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Prognostic value of clinical and morphologic findings in short-term evolution of aortic intramural haematoma
Therapeutic implications

Arturo Evangelista, Rosa Dominguez, Carmen Sebastia, Armando Salas, Gaieta Permanyer-Miralda, Gustavo Avegliano, Zamira Gomez-Bosh, Teresa Gonzalez-Alujas, Herminio Garcia del Castillo, Jordi Soler-Soler
DOI: http://dx.doi.org/10.1016/j.ehj.2003.10.011 81-87 First published online: 1 January 2004

Abstract

Aims Intramural haematoma (IMH) forms part of the acute aortic syndrome presenting physiopathologic and evolutive patterns different from those of aortic dissection. The aim of this study was to determine the mortality and predictive factors of IMH in the first 3 months of evolution.

Methods and results Sixty-eight consecutive patients diagnosed of IMH (12 type A, 56 type B) were prospectively studied. Ten patients (eight type A, two type B) were surgically treated for clinical or haemodynamic evolution. Mortality rate was 19% (six type A and seven type B): five surgically treated (three type A, two type B) and eight medically treated (three type A, five type B). No relationship was observed between clinical variables and evolution. Maximum aortic diameter was greater in the group of patients who died (65.5±14.4mm vs 46.0±7.6mm; P<0.0001). Mortality rate in patients with aortic diameter >50mm was 50% (P<0.0001). Significant periaortic bleeding was mortality-related (47%; P<0.005). Multivariate analysis showed only a significant relationship between mortality and maximum aortic diameter >50mm (OR=11.33; P<0.005) and ascending aorta involvement (OR=11.18; P<0.05).

Conclusion Intramural haematoma mortality in the first 3 months of evolution is high (19%). Maximum aortic diameter >50mm and ascending aorta involvement are predictive of early mortality.

  • Aortic intramuralhaematoma
  • Aortic dissection
  • Prognosis
  • Magnetic resonanceimaging
  • Tomography
  • Transoesophageal echocardiography

1 Introduction

Aortic intramural haematoma (IMH) is an entity included in the acute aortic syndrome together with aortic dissection and penetrating aortic ulcer. Although it cannot be reliably distinguished from classic dissection on clinical grounds, advances in imaging techniques have significantly facilitated the diagnosis of IMH1–6which is considered to represent 10% to 30% of all cases of acute aortic syndromes.3–8Several studies3,4,7,9have demonstrated that bleeding in the media layer of the aorta evolves dynamically in the short term, and may be reabsorbed or progress to classical dissection or aortic rupture. Mortality in short-term evolution has beenrelated to location of the haematoma.3,4,7,9–11However, while mortality in descending aorta IMH is similar to that of type B dissection, results published in ascending aorta show great disparity, oscillating between 5% and 60%.3,10–16On the other hand, information available on mortality-related clinical and morphologic variables is scant. The aim of the present work was to determine the mortality and predictive factors of IMH in the first 3 months of evolution in a prospective and consecutive series of patients from a single hospital.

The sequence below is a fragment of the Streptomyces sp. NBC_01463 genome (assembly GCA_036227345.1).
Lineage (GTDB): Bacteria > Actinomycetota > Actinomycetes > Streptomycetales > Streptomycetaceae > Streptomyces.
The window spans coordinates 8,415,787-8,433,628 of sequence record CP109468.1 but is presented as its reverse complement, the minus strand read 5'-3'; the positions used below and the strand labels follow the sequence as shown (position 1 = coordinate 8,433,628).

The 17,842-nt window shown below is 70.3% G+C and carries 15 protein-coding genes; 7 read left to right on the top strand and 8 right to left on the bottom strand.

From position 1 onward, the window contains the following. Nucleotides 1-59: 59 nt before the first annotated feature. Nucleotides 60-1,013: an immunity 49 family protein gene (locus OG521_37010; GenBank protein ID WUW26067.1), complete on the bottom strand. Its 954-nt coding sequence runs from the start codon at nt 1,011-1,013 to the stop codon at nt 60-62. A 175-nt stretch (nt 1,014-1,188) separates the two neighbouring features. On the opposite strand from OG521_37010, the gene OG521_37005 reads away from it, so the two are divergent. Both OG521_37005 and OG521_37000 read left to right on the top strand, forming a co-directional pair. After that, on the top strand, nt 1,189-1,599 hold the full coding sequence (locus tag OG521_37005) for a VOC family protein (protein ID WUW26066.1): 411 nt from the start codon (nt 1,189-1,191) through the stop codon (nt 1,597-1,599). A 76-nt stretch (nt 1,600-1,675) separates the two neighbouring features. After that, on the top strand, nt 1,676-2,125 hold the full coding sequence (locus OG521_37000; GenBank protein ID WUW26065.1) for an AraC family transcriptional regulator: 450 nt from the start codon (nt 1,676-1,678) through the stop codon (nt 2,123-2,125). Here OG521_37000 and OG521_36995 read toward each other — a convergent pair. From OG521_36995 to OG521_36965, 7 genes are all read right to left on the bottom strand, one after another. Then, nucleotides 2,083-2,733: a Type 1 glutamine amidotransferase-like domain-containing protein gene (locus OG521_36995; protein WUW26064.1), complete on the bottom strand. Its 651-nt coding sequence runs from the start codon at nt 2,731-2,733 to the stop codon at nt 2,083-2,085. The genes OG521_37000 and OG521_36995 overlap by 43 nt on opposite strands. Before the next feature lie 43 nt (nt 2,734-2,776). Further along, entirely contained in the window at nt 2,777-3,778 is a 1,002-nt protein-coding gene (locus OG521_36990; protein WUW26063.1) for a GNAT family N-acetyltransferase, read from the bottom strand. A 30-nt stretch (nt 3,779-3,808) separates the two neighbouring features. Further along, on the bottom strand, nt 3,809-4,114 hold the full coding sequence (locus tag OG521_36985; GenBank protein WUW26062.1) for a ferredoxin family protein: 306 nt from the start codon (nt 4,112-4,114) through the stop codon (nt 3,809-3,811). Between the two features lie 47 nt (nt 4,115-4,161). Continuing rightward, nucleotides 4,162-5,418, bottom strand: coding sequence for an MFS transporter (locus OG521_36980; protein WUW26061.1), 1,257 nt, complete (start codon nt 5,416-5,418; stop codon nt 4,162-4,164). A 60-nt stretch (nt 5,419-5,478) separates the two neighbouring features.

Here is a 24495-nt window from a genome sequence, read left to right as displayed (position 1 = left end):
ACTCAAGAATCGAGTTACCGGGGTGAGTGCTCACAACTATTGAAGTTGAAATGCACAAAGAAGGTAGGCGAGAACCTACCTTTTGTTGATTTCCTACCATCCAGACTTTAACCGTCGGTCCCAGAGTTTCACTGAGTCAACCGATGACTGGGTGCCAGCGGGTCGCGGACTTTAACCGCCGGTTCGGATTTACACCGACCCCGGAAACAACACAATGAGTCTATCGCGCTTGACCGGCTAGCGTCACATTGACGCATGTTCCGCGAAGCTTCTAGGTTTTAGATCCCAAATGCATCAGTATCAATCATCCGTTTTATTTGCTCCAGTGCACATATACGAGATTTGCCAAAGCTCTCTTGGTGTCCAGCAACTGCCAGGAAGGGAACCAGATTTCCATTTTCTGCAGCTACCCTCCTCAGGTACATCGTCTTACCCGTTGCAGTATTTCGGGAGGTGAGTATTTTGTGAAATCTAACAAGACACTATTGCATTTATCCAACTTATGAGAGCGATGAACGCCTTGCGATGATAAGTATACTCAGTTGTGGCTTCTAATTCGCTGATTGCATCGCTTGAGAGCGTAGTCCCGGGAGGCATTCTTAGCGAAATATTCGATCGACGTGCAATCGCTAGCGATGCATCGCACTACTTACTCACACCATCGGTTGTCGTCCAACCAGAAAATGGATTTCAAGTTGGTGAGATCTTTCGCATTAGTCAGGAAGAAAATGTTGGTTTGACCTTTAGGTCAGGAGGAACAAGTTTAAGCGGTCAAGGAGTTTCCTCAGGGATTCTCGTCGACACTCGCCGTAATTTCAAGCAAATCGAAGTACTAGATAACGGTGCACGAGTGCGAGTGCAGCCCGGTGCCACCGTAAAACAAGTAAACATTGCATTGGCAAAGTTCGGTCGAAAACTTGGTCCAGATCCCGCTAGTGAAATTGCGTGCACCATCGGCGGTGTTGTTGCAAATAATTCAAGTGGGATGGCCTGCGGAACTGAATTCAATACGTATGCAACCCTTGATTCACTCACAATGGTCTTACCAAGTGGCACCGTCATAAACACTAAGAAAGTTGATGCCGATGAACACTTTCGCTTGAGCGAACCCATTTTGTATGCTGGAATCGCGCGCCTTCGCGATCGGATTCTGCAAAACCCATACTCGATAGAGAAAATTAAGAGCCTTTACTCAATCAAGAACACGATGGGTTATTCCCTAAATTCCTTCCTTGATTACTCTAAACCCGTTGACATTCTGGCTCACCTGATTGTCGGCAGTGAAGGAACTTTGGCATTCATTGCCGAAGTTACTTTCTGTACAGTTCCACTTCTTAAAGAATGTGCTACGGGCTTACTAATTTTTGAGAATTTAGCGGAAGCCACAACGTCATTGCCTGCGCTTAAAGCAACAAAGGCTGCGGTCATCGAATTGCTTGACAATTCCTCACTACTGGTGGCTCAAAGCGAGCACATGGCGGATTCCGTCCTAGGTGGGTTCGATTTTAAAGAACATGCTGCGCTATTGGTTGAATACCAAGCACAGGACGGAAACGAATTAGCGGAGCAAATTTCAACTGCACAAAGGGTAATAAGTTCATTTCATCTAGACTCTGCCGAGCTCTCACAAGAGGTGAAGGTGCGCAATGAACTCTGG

2 Methods

2.1 Patients

From January 1990 to December 2000, 302 patients were diagnosed at our centre, a general referral hospital, of acute non-traumatic aortic syndrome by at least two imaging techniques: contrast-enhanced computed tomography (CT), magnetic resonance imaging (MRI) or transoesophageal echocardiography (TOE) and/or anatomical findings at surgery or autopsy. The diagnosis of IMH was made in the presence of regional aortic wall thickness >7mm in circular or crescentic shape with evidence of intramural accumulation of blood3–5and in the absence of intimal disruption. Penetrating atherosclerotic ulcer was considered when an atherosclerotic plaque had a crater-like ulceration with jagged edges, outpouching from the aorta wall.17–19IMH associated with penetrating atherosclerotic ulcer images was not considered a reason for exclusion from the study. The location of IMH was classified according to the Stanford Classification. Cases with intimal flap were specifically excluded.

Clinical baseline findings included demographic data and cardiovascular risk factors. A patient was considered to have atherosclerosis whenever a history of ischaemic heart disease, peripheral artery disease or non-embolic cerebral vascular accident was present.

2.2 Imaging techniques

Transoesophageal echocardiography and MRI or CT were performed in all patients 48h after onset of symptoms. Echocardiographic examination was performed with a GE System Five or HP Sonos 1000 apparatus using a biplane probe up to 1995 and multiplane probe thereafter. Location, maximum thickening, circular or crescentic form and echolucency of IMH were assessed by TOE as reported previously;4,5,16,20the presence of aortic atherosclerosis was also considered.21Computed tomography was performed with Twin Flash (Elscint) and Mx 8000 Quad (Philips) scanners and intravenous boluses with 80 to 150ml of non-ionic contrast medium. Multislice study (MX 8000) begins with an unenhanced helix of thorax and superior abdomen reconstructed at 8mm of thickness and helicoidal study was performed from pulmonary apex to pubic symphisis with 1-mm slices after administration of contrast material. MRI was performed with a superconducting MR 1.5 T and 1.0T image (Magnetom Vision and Impac; Siemens). Transverse, oblique sagittal and coronal images were obtained with gated-ECG. T1-weighted spin-echo and HASTE sequences were performed in all studies. In selected cases, breath-hold gadolinium-enhanced rapid 3D MR angiographic technique was performed to assess flowing blood in thickened aortic wall.